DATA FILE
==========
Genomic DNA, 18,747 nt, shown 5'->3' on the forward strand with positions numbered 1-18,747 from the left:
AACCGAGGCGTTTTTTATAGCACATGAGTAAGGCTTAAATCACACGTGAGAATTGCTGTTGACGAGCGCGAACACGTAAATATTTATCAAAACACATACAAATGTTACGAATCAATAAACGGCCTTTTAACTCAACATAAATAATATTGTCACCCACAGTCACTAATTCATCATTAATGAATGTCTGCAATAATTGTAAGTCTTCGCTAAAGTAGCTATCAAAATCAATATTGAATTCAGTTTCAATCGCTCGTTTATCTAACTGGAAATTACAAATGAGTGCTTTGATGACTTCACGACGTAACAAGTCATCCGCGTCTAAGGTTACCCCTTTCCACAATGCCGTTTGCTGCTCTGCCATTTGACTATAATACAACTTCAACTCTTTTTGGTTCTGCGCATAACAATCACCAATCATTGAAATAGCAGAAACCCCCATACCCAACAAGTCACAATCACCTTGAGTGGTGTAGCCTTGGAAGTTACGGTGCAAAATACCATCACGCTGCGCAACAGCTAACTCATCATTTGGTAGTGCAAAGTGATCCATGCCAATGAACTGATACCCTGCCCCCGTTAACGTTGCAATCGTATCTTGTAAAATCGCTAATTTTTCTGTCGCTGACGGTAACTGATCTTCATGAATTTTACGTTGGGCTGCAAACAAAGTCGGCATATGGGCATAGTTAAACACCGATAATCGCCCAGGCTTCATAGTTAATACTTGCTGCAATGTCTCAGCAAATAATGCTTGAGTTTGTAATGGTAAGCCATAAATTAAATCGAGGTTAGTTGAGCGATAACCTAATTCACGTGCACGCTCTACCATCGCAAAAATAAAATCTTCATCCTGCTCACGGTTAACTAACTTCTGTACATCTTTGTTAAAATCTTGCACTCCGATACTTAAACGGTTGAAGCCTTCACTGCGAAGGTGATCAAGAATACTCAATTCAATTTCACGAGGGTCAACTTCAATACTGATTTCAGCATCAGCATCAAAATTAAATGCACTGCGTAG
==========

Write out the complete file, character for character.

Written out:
Genomic DNA, 18,747 nt, shown 5'->3' on the forward strand with positions numbered 1-18,747 from the left:
AACCGAGGCGTTTTTTATAGCACATGAGTAAGGCTTAAATCACACGTGAGAATTGCTGTTGACGAGCGCGAACACGTAAATATTTATCAAAACACATACAAATGTTACGAATCAATAAACGGCCTTTTAACTCAACATAAATAATATTGTCACCCACAGTCACTAATTCATCATTAATGAATGTCTGCAATAATTGTAAGTCTTCGCTAAAGTAGCTATCAAAATCAATATTGAATTCAGTTTCAATCGCTCGTTTATCTAACTGGAAATTACAAATGAGTGCTTTGATGACTTCACGACGTAACAAGTCATCCGCGTCTAAGGTTACCCCTTTCCACAATGCCGTTTGCTGCTCTGCCATTTGACTATAATACAACTTCAACTCTTTTTGGTTCTGCGCATAACAATCACCAATCATTGAAATAGCAGAAACCCCCATACCCAACAAGTCACAATCACCTTGAGTGGTGTAGCCTTGGAAGTTACGGTGCAAAATACCATCACGCTGCGCAACAGCTAACTCATCATTTGGTAGTGCAAAGTGATCCATGCCAATGAACTGATACCCTGCCCCCGTTAACGTTGCAATCGTATCTTGTAAAATCGCTAATTTTTCTGTCGCTGACGGTAACTGATCTTCATGAATTTTACGTTGGGCTGCAAACAAAGTCGGCATATGGGCATAGTTAAACACCGATAATCGCCCAGGCTTCATAGTTAATACTTGCTGCAATGTCTCAGCAAATAATGCTTGAGTTTGTAATGGTAAGCCATAAATTAAATCGAGGTTAGTTGAGCGATAACCTAATTCACGTGCACGCTCTACCATCGCAAAAATAAAATCTTCATCCTGCTCACGGTTAACTAACTTCTGTACATCTTTGTTAAAATCTTGCACTCCGATACTTAAACGGTTGAAGCCTTCACTGCGAAGGTGATCAAGAATACTCAATTCAATTTCACGAGGGTCAACTTCAATACTGATTTCAGCATCAGCATCAAAATTAAATGCACTGCGTAG